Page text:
How do we fill the emptiness?

Pertaining to On the Road, These Were the Nights, and a culture of longing.

Whenever I read a book, I instinctively (thank you grad school) search for the overarching, all encompassing purpose of the book. Because every book has some some message. It always can teach you something, reveal something, lead to something you wouldn’t have previously known. That is the beauty of literature; the reason I never get tired of picking up a novel or rereading a favorite.

About a week ago, I finished Jack Kerouac’s On the Road. I loved it and truly believe everyone should read it. (But maybe not the scroll; that was a bit intimidating.) And it’s been on my mind ever since. Every time I listen to the song “Runaways” by The Killers (which my sisters would probably argue is far too often) I think of Neal Cassady and Jack Kerouac jumping in a beaten down car and hitting the road. I see them driving about, searching for something, hell bent on discovering whatever it is they are missing. And they have no qualms on wasting as much gas and causing whatever heartbreak necessary on their quest.

Last night, I finished rereading There Were the Nights by Cory Copeland. I read the book when it first was released early this spring and felt as if parts of it were written for me. (If you haven’t read it yet, shame on you, so find yourself a copy!) I won’t give anything away, but I will say that the character of Gideon Monroe is one of the most complicated characters I’ve read. I don’t really know what to do with him. I read page after page, and I just want to hug him and whisk him away from the various problems that are thrown at him, and then maybe punch him in the face. I feel his longing, his desire for something different, something better. I understand it.

The song that popped into my head while reading Gideon’s story was “White Blank Page” by Mumford & Sons. No idea why really, but I listened to it on repeat last night until I could sing along.

And can you lie next to her
and confess your love, your love?
As well as your folly
And can you kneel before this king
and say “I’m clean”, “I’m Clean”?

But tell me now where was my fault,
in loving you with my whole heart?

Her white blank page
and a swelling rage, rage
You did not think when you sent me to the brink, to the brink
You desired my attention, but denied my affections, my affections

There is so much suffering, frustration, and distress in that song. It echoes what I see in Gideon. It even echoes what I sometimes feel myself.

We are such a sad, run down, depressed, beat generation of people. Looking at Kerouac, Cassady, and Gideon, I see a culture that hasn’t really changed all that much. We’re still confused, still searching, still dissatisfied. We long for something, but we don’t know where to find it. We seek it out in anything we can find, whether it’s by running away or drugs or sex or writing or religion. We throw ourselves into something and ask it to heal us. We need something so desperately, so we’ll try just about anything until we find it.

And some people never find it. They never feel as if their soul is full and their heart is happy. They spend their entire life wondering what they’ve missed, what passed them by.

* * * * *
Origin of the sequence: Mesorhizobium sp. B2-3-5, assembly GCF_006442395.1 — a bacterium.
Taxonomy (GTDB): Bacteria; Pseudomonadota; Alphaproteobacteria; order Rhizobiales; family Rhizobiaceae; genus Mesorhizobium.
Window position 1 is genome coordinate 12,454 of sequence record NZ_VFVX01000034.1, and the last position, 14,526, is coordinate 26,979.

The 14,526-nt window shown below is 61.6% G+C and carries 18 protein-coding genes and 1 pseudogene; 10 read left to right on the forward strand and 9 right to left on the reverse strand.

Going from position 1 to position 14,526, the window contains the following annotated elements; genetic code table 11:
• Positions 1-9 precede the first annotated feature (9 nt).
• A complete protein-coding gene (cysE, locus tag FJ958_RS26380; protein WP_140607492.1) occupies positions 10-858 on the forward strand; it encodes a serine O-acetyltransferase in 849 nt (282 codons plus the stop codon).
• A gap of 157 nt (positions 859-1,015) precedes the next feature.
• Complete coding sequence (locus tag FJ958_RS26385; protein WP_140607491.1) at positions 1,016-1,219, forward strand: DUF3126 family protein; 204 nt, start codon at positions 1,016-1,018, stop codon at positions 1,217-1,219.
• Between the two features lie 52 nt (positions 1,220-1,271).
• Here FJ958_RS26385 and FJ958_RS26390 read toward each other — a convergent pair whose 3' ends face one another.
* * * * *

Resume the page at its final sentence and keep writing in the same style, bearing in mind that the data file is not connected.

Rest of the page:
It would be easy to say that God is the missing link, that little piece, the one thing everyone has passed by. He is the only one who can truly heal us after all. But nothing about God, spirituality, and our walk with Christ is easy or simple. And I’ll admit that sometimes, despite my faith in God, I feel restless, at loose ends, adrift in the sea that is this messy world. I have God, His Spirit residing within me, but I still seek pleasure and satisfaction in everything else. Sometimes it just doesn’t feel like faith is enough.

I need to trust Him. Some days, I don’t want to. I want to be in control. I want to determine my destiny. I want to forget my beliefs and just live in the moment, however I choose and without restrictions. I want to be free.

I look for that freedom, that escape in school, in traveling, in writing, in relationships. I look at those things and I want them to make me happier. I want them to make me feel like a whole person, to give me purpose and meaning.

But I may have it backwards. I should be looking to God to make those experiences better, more satisfying. I should be asking God to take the things that make me smile and use them as He will. He should be the one I go to first, not as a last resort. All the other stuff, the relationships, education, and writing, those are something extra. A kind of gift.

My life shouldn’t be a tug of war, a struggle with God. He isn’t here to make my life more difficult, less adventurous, or absolutely distressing. He doesn’t exist to ruin my life. He exists to give it direction, to make my life fulfilling and rewarding. My purpose is in Him, my meaning is what He gives me. I need to learn to stop fighting Him, to give up control and let Him fill the emptiness.

Thank you for reading! Feel free to let me know what you think. And maybe follow me on Twitter?

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2 thoughts on “How do we fill the emptiness?

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